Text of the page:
|Examples of potentially regulated entities||NAICS codes a||SIC codes b|
|Motor Vehicle Manufacturers||336111||3711|
|Alternative Fuel Vehicle Converters||336311||3592|
|Commercial Importers of Vehicles and Vehicle Components||811112||7533|
|Gasoline Marketers and Distributers||422710||5171|
|a North American Industry Classification System (NAICS).|
|b Standard Industrial Classification (SIC).|
B. What Should I Consider as I Prepare My Comments for EPA?
1. Submitting CBI
Do not submit confidential business information to EPA through http://www.regulations.gov or e-mail. Clearly mark the part or all of the information that you claim to be CBI. For CBI information in a disk or CD ROM that you mail to EPA, mark the outside of the disk or CD ROM as CBI and then identify electronically within the disk or CD ROM the specific information that is claimed as CBI. In addition to one complete version of the comment that includes information claimed as CBI, a copy of the comment that does not contain the information claimed as CBI must be submitted for inclusion in the public docket. Information so marked will not be disclosed except in accordance with procedures set forth in 40 CFR part 2.
2. Tips for Preparing Your Comments
When submitting comments, remember to:
- Identify the rulemaking by docket number and other identifying information (subject heading, Federal Register date and page number).
- Follow directions—The agency may ask you to respond to specific questions or organize comments by referencing a Code of Federal Regulations (CFR) part or section number.
- Explain why you agree or disagree; suggest alternatives and substitute language for your requested changes.
- Describe any assumptions and provide any technical information and/or data that you used.
- If you estimate potential costs or burdens, explain how you arrived at your estimate in sufficient detail to allow for it to be reproduced.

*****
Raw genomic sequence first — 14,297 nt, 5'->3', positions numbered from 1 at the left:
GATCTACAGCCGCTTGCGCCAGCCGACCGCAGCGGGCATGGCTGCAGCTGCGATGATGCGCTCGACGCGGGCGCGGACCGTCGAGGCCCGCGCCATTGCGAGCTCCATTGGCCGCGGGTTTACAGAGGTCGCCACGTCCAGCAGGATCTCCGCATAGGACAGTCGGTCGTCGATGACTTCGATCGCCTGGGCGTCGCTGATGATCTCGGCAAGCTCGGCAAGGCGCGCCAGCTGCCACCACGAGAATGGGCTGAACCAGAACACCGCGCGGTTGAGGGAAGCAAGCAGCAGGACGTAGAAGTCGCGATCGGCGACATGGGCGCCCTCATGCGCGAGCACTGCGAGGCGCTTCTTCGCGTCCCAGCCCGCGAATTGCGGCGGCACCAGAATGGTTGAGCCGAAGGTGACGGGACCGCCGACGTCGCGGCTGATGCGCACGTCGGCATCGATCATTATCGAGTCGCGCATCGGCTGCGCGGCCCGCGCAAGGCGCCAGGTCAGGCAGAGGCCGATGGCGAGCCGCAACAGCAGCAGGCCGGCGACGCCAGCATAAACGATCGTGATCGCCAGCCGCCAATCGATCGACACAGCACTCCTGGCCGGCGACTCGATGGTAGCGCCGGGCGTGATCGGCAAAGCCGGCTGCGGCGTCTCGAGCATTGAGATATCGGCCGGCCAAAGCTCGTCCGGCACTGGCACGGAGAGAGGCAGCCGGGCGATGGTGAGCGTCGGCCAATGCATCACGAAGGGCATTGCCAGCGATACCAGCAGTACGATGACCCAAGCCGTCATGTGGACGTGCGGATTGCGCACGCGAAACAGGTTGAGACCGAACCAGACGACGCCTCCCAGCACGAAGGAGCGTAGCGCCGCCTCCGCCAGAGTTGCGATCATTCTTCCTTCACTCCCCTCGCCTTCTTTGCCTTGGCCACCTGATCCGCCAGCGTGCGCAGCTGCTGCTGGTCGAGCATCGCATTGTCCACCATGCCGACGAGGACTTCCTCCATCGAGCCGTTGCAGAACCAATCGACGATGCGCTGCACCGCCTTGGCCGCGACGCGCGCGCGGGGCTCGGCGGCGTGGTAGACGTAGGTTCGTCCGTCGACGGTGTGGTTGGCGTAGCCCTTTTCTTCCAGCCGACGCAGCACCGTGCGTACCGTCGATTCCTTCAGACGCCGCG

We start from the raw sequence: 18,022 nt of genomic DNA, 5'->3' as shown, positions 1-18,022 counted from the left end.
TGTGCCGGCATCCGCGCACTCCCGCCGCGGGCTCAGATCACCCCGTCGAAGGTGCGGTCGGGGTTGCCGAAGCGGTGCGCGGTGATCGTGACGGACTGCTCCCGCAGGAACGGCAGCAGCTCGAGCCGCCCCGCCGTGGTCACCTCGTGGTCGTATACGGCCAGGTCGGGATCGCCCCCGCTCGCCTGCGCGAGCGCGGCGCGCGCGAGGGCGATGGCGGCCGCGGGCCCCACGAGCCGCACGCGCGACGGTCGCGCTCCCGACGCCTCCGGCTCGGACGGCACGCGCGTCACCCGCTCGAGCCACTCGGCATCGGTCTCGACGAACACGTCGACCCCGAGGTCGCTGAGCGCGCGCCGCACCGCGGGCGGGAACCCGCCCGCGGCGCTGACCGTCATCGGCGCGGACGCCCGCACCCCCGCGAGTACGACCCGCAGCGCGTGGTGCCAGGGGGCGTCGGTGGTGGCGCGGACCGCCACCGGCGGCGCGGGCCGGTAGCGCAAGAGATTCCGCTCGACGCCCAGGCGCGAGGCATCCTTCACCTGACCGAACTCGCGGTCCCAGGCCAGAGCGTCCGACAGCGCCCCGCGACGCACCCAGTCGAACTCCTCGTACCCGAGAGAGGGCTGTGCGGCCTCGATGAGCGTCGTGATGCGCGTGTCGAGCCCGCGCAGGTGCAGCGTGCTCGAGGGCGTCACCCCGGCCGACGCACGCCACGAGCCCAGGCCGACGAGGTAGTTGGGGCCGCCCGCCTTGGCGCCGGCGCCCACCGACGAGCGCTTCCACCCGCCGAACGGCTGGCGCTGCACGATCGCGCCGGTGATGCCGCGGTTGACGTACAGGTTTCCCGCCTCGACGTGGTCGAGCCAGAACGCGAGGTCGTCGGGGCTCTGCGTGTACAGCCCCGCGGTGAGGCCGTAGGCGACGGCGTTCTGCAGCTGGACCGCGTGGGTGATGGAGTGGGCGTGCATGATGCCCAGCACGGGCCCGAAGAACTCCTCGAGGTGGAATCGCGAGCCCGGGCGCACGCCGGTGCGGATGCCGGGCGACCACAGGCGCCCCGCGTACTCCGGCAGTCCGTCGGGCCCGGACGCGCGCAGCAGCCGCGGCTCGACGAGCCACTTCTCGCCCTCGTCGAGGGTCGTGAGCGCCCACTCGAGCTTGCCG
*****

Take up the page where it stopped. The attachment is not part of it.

- Provide specific examples to illustrate your concerns, and suggest alternatives.
- Explain your views as clearly as possible, avoiding the use of profanity or personal threats.
- Make sure to submit your comments by the comment period deadline identified.
II. Summary of Rule
This proposed rule would exempt American Samoa, Guam and the Commonwealth of the Northern Mariana Islands (C.N.M.I.) from the gasoline sulfur requirements that EPA promulgated in the Tier 2 motor vehicle rule. The proposed rule would not exempt American Samoa, Guam, and C.N.M.I. from the Tier 2 vehicle emission standards. However, we are providing additional flexibilities for Tier 2 vehicles considering low sulfur gasoline is unavailable in the territories. These flexibilities (1) allow additional preconditioning prior to conducting exhaust emission tests (to remove sulfur deposits on the catalyst and emission control system components) and (2) allow special OBD system considerations to account for higher levels of sulfur present in gasoline. Exempting these U.S. Pacific Island Territories from the gasoline sulfur standard and providing flexibilities to the vehicle regulations for Tier 2 vehicles located in the U.S. Pacific Island Territories would have minimal, if any, impact on air quality.
For additional discussion of the proposed rule changes, see the direct final rule EPA has published in the “Rules and Regulations” section of today's Federal Register. This proposal incorporates by reference all the reasoning, explanation, and regulatory text from the direct final rule.
III. Statutory and Executive Order Reviews
A. Executive Order 12866: Regulatory Planning and Review
This action is not a “significant regulatory action” under the terms of Executive Order (EO) 12866 (58 FR 51735, October 4, 1993) and is therefore not subject to OMB review.
B. Paperwork Reduction Act